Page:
Success in freelance writing is hardly about luck.
Sure, you may have gotten lucky that one time when you scored a high-paying client with little effort. But your professional connections did a lot of the work, didn’t they?
If you want to solidify a successful freelance writing career, you, alone, need to work for it.
As mentioned in another blog post, you can work as a freelance writer almost immediately. The sad part is that there’s no such thing as immediate success in this industry.
You need to work your way to the top. And sometimes, you need to invest plenty of time for it.
Here’s a step-by-step process to help you out.
Step 1. Build a Portfolio
You can also set up a self-hosted website solely for this purpose. Start by checking out the available bluehost hosting packages.
Show your best writing samples — ranked from best to average. Especially if you’re excellent at discussing certain topics, don’t hold back from showcasing your expertise up front.
Doing this lets your prospects grasp your writing skills. They can use your samples as the basis when gauging whether or not you’re an ideal fit for their project.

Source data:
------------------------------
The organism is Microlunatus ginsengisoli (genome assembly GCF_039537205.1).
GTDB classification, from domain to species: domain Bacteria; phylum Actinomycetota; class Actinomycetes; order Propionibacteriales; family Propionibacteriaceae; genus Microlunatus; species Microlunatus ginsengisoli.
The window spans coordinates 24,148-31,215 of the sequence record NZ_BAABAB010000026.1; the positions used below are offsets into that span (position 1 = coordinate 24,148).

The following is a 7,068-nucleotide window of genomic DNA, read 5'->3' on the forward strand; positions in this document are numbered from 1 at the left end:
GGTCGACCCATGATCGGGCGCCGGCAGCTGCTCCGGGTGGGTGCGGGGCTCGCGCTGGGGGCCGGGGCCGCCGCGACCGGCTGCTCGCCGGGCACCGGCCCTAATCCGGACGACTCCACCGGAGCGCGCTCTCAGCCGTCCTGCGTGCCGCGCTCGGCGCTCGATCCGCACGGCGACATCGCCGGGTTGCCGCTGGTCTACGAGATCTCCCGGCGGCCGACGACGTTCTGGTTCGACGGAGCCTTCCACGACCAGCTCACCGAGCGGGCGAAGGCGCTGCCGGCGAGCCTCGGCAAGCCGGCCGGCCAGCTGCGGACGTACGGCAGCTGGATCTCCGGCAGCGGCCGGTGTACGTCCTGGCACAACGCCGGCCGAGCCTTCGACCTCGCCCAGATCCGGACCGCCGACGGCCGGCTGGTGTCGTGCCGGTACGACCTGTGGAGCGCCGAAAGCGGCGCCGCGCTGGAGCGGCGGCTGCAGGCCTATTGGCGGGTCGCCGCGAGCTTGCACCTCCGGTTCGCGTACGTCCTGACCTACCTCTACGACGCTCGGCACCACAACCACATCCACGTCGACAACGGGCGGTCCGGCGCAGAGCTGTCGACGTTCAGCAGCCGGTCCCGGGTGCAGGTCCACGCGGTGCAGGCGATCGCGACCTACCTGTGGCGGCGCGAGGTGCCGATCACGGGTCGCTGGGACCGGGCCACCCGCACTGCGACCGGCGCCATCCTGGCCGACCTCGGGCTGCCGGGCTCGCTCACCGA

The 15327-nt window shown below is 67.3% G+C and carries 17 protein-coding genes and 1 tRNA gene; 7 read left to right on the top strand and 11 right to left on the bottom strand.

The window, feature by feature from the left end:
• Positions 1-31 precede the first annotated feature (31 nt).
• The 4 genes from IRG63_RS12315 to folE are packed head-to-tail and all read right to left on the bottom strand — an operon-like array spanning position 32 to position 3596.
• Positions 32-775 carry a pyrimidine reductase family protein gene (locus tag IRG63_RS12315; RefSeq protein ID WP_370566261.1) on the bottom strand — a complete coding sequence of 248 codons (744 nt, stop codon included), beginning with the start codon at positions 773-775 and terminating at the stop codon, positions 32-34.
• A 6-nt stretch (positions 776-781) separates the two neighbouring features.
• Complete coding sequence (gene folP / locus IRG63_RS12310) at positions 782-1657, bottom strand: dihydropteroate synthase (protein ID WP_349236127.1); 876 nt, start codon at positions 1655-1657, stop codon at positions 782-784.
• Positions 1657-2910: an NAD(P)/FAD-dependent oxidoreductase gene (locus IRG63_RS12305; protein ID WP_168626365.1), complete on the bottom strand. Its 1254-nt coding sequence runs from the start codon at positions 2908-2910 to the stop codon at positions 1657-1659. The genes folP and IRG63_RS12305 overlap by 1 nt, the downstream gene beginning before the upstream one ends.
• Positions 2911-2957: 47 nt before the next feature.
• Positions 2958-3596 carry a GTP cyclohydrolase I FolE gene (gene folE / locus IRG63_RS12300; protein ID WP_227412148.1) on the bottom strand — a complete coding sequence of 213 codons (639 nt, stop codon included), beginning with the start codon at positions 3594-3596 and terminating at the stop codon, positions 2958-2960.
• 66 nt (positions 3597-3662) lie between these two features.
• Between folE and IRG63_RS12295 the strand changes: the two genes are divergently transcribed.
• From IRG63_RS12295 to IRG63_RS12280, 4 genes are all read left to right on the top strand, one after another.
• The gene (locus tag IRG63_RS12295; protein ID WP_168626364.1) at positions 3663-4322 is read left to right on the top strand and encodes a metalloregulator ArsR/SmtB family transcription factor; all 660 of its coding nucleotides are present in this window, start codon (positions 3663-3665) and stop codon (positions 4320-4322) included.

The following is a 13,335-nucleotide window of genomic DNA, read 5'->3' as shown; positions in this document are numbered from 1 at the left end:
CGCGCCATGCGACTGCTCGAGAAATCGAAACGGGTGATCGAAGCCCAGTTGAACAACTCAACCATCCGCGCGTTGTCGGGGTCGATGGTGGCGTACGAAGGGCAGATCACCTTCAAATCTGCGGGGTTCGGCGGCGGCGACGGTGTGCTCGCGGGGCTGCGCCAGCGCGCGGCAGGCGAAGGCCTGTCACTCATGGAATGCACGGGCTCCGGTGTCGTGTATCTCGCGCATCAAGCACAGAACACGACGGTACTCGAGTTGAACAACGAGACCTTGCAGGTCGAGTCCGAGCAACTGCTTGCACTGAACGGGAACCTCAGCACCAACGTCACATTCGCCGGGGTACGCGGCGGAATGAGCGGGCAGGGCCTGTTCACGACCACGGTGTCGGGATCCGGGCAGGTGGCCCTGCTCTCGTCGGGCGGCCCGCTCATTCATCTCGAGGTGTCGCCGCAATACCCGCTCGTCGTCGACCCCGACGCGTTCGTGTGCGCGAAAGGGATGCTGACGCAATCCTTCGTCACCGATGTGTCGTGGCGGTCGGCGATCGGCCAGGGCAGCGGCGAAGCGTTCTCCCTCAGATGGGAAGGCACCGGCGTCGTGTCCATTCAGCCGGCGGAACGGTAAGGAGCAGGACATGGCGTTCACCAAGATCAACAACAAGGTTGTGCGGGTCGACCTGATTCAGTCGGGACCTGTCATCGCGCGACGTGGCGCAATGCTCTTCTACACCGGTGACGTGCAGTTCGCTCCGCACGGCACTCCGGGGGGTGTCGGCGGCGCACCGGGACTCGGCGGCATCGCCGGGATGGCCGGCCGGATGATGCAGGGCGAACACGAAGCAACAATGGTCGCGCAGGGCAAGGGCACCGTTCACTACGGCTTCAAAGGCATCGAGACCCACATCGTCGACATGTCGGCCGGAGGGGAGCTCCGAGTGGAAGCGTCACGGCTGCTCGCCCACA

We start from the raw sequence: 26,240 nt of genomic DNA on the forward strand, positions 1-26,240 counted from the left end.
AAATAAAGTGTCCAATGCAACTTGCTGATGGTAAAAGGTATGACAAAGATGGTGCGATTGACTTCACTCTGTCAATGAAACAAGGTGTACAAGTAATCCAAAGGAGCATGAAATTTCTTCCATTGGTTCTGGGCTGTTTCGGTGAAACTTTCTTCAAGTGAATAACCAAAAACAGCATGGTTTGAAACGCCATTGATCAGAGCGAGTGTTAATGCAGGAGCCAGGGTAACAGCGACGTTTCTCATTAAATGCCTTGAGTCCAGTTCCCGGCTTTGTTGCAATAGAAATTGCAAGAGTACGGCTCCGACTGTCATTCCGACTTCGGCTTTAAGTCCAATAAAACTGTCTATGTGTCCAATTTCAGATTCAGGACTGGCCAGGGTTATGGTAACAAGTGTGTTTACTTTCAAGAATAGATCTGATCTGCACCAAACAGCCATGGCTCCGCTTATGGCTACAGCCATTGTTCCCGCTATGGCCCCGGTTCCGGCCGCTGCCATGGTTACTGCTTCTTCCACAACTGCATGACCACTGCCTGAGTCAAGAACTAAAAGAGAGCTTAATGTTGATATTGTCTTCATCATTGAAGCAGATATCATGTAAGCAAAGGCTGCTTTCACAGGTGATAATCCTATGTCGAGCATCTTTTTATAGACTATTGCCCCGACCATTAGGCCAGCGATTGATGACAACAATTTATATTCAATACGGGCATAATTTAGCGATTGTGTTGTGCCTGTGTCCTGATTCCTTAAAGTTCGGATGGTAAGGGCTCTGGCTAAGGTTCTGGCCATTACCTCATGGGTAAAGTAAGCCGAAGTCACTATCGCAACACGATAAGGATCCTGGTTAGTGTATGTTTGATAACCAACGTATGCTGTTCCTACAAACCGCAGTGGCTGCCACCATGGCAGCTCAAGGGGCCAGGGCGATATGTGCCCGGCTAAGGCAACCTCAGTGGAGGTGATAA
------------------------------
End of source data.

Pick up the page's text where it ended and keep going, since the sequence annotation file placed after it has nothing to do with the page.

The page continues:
And beyond a gallery of your sample works, include a well-crafted introduction in your portfolio.
Give out your name, your job, and your approach of doing business. When writing an introduction, be straightforward by choosing your words wisely.
A tip on how to write a winning introduction is to put yourself in the shoes of your client.
Ask yourself what you want to read when you’re the one searching in a pool of freelance writers for hire.
Step 2. Apply Away… Be Available
Once you have a rockstar portfolio as a freelance writer, it’s time to put yourself out there.
Send out your application to individual employers — as many as you wish.
You can also apply to freelance writing sites (some of them are content mills). Here’s a list of the best content mills to write for:
Step 3. Know When to Wait
If dead silence is all you’re getting from the other end after sending out thousands — if not millions — of applications, don’t feel bad. It can happen and in such a case, all you need to do is wait.
Sometimes employers could take a while to get back to you, especially if they’re a huge company with a myriad of applicants to filter. Days, weeks, or even months can go by before you could hear from them.
And in the event that you keep getting rejection notices, avoid getting thrown off your game. Getting rejected for a freelance writing opportunity may make you feel bad. But be resilient by not taking it too personally.
Remember that even if one or two (or 20) employers don’t want to hire you, it doesn’t change the fact that you can still apply to a million other employers.
On the flip side, if you’ve got rejected plenty of times, you may need to re-evaluate.
Be realistic and determine whether your writing skills are up to par.
Most — if not all — employers are not awful people who just want to crush an applicant’s spirits. Usually, they have a LEGIT reason for not wanting to hire you.